In the book there’s a creature called The Crawler, which writes strange poetry on the walls of the lighthouse, and  kills one of the team members. I didn’t think it was possible but the end of this movie is stranger than the book, and that’s why I feel that the intent of the book was captured so well. We get a lot of answers during the film, and the conclusion appears satisfying, at first, but we’re also left with a big mystery at the end, too.

There are about fifty different words that mean “weird”, and the movie draws on all of them.The most disturbing part of the  movie wasn’t the mutated bear, although yes, that was terrifying. It was the scene where Anya, in a fit of extreme paranoia, takes the rest of the team hostage, and threatens to kill them, after she finds out Lena’s husband was on the previous expedition. She has very obviously gone insane, and  the  helplessness of the other characters is enough to have you sitting on the edge of your seat. I feel like this scene takes the place of the unreliable narrator scenes from the book.

I think the saddest, most unexpected, scene was Thompson’s anthropologist, who just wanders off to become part of the scenery. Literally! She just gives in to the whole thing, and seems entirely at peace with it. I identified more strongly with Lena, than I did with her, but I found that scene especially horrifying. If that were me, I don’t know that I could just give up like that, which is ironic, considering I suffered from my own bout of suicidal depression in my early twenties, where I would’ve been happy to give up. My reaction to that scene is probably informed by my recollections of that time. I think I identify more with Lena, especially now, because she never stops fighting what’s happening to her, all the way to the end.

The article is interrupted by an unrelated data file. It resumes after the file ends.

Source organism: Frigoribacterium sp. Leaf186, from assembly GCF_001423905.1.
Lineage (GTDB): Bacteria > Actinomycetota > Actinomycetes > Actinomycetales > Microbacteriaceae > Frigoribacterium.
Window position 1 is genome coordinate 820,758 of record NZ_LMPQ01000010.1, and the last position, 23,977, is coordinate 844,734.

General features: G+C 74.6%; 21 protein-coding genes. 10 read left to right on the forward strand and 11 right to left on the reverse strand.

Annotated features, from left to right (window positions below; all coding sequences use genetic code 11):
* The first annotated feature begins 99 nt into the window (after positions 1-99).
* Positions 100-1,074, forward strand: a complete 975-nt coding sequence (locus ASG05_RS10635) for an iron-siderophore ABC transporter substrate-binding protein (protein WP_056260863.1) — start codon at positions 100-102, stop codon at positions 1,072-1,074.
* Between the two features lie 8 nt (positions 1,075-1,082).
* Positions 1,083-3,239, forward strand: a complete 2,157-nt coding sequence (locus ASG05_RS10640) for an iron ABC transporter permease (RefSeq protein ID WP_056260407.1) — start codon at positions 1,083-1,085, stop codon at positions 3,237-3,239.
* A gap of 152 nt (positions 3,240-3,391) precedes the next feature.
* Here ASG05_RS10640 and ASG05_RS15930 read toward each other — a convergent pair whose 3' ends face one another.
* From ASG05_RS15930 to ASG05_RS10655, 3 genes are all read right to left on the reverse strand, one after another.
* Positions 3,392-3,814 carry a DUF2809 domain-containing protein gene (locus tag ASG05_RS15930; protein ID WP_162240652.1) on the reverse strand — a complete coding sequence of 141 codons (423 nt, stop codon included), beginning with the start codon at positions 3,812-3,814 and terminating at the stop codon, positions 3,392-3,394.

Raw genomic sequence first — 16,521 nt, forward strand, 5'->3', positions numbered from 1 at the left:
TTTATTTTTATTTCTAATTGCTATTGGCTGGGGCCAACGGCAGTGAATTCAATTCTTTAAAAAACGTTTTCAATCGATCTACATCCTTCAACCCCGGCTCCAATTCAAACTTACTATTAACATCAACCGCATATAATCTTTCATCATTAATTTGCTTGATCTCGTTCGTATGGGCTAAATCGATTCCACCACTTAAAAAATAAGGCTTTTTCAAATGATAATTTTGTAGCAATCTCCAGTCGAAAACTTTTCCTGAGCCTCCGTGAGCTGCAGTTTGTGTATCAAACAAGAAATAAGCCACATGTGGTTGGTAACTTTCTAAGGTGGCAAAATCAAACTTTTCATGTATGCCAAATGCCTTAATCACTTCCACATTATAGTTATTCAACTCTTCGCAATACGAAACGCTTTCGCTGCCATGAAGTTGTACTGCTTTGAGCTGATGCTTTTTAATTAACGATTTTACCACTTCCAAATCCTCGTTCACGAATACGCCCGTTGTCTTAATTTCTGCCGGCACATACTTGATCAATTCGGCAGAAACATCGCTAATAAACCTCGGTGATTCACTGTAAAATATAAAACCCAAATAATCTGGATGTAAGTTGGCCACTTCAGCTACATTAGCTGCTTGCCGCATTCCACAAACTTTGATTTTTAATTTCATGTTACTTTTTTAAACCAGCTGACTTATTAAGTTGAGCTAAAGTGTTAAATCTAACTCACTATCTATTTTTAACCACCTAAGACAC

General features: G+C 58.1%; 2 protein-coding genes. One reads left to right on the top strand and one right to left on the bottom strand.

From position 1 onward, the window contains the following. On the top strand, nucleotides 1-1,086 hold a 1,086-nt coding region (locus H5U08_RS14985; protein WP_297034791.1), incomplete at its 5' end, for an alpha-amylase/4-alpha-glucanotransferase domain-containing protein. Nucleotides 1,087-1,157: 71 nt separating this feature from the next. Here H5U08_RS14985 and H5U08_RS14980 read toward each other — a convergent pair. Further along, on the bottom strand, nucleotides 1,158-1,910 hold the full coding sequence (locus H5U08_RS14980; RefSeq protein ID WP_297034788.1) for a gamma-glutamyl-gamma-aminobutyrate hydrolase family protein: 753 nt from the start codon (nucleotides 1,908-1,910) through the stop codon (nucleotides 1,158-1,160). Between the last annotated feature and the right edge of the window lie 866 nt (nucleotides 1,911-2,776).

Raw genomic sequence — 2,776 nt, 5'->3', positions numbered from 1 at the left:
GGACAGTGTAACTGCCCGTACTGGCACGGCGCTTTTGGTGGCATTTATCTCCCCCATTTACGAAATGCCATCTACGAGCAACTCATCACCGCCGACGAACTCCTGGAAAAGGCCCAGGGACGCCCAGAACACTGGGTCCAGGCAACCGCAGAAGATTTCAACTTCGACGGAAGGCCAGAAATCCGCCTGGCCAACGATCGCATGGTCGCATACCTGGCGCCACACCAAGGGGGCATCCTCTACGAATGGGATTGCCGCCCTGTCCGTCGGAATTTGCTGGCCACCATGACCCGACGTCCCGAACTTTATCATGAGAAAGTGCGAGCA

A large clue to understanding one of the themes of the movie, and what The Shimmer is, is in Lena’s biology speech at the beginning of the movie, and her basic message is that all life came from one source, one cell, and what would happen if we devolved back to that one source. Early in the movie, one of the books she’s caught reading is The immortal Life of Henrietta Lacks, about a black woman whose immortalized cancer cells are the foundation of cancer research in America. Lena also has conversations, with her husband, about how humans could never achieve immortality because we have a strong self destructive streak.

The return of Lena’s husband is told in flashback. It’s been nearly a year, when he simply walks into the house, and into her bedroom. He has no memories of how he got home, or where he’s been. He has a seizure and falls into a coma, and that’s when Lena discovers he’s not supposed to be back at all. The current expedition comes across videos left by the previous team, and that’s how they begin not only to understand that something is happening to them, but what happened to the last team, including Lena’s husband.